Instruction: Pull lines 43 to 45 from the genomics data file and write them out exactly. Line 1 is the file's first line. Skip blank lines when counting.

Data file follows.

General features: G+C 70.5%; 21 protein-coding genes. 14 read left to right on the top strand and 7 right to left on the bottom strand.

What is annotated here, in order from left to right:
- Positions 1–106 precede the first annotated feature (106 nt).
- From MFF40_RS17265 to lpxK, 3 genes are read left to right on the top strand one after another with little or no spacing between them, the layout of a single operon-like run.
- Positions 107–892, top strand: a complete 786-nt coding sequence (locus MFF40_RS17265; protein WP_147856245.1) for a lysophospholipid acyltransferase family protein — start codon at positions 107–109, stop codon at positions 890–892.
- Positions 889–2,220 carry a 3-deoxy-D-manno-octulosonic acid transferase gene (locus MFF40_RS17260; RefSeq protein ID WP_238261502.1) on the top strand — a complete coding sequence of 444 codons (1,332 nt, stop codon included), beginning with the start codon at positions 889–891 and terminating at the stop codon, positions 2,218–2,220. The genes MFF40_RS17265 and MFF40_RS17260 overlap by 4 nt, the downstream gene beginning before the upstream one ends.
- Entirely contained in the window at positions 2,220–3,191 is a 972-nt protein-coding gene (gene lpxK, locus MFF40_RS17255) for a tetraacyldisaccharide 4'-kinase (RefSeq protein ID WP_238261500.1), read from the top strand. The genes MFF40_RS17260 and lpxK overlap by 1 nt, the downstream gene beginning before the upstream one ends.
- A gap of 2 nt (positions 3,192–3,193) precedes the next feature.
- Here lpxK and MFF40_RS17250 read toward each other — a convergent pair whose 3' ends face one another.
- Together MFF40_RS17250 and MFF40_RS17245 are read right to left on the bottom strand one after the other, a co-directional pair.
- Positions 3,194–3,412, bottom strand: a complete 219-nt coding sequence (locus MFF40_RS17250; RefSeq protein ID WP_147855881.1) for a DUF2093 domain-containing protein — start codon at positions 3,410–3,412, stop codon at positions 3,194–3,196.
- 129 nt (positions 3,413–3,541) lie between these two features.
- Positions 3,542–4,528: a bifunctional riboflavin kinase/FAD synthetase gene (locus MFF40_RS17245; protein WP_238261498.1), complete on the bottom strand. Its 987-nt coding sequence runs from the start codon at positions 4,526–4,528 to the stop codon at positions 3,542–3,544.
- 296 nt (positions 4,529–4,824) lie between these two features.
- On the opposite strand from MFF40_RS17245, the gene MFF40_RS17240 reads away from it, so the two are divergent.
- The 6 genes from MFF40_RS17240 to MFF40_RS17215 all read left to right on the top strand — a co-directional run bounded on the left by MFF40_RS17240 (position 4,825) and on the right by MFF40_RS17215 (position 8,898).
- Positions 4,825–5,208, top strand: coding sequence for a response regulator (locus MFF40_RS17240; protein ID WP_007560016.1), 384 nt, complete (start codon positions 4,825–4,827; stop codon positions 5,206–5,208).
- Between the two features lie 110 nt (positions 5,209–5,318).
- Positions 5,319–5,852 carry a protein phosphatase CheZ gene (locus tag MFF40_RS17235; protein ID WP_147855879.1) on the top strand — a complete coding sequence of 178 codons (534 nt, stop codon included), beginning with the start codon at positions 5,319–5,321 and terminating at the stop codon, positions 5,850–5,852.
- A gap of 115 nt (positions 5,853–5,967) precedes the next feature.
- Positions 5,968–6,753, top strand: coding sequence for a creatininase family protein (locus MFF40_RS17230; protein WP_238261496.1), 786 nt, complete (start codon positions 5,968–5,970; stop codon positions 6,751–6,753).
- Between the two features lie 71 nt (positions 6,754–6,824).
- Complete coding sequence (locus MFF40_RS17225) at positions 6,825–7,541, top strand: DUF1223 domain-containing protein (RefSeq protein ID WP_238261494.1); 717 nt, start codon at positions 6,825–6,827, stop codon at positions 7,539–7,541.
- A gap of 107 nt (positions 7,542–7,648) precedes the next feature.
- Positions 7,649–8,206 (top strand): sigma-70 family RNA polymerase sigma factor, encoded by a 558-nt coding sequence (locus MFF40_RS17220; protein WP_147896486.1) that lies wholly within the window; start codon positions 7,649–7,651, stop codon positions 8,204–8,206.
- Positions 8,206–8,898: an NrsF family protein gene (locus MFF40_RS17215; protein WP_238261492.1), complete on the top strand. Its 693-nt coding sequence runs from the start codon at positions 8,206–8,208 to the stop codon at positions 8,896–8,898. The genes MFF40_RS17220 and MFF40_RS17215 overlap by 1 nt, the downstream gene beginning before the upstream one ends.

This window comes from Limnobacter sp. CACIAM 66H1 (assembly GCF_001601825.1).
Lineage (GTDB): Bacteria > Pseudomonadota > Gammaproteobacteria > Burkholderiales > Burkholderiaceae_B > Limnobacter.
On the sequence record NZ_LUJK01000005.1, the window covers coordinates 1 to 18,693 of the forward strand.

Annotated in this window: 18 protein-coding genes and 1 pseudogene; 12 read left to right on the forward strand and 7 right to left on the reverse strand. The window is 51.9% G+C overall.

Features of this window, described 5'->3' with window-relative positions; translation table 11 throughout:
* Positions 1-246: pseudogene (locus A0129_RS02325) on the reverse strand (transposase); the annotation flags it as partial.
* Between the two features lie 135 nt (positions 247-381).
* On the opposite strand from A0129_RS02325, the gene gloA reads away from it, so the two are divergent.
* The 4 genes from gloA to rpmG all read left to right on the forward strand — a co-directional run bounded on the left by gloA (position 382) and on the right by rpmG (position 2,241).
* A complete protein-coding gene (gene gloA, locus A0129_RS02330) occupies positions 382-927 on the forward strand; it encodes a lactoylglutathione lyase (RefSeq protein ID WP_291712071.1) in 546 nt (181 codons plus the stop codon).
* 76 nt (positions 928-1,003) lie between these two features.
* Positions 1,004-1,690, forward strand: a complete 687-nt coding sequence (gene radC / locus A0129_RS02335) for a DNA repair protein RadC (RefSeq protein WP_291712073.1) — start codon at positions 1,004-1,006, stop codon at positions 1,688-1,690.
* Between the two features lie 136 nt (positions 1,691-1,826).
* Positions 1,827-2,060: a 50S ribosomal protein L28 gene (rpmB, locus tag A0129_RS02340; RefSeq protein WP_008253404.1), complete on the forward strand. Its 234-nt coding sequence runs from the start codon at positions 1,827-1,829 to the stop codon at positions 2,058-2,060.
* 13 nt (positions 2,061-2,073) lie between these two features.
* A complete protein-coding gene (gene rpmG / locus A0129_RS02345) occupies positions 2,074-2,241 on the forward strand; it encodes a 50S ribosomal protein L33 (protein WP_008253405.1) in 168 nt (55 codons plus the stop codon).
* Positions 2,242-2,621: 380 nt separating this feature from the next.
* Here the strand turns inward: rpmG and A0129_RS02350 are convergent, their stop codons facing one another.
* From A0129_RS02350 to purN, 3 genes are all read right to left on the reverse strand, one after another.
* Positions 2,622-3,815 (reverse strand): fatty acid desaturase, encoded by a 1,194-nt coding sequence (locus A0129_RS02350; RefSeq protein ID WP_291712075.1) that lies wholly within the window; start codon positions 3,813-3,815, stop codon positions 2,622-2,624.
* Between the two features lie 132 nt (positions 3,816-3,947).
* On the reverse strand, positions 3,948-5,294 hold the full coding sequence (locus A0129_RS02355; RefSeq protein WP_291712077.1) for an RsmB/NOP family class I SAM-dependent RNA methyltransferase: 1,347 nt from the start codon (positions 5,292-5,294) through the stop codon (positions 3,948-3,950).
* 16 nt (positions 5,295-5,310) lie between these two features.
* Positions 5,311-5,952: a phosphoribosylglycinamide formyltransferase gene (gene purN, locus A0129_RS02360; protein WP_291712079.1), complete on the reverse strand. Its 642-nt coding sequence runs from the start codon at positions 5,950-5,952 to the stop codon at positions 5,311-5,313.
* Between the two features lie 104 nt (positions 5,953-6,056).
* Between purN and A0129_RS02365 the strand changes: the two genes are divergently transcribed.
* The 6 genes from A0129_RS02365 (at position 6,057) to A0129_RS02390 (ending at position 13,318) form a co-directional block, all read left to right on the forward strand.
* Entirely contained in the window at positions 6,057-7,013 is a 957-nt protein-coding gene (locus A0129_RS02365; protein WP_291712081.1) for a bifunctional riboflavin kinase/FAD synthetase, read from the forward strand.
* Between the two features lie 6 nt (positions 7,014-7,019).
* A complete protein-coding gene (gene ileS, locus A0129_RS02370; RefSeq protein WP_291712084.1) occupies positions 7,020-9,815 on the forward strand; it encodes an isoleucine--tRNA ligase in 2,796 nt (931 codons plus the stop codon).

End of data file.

* Positions 2,242-2,621: 380 nt separating this feature from the next.
* Here the strand turns inward: rpmG and A0129_RS02350 are convergent, their stop codons facing one another.
* From A0129_RS02350 to purN, 3 genes are all read right to left on the reverse strand, one after another.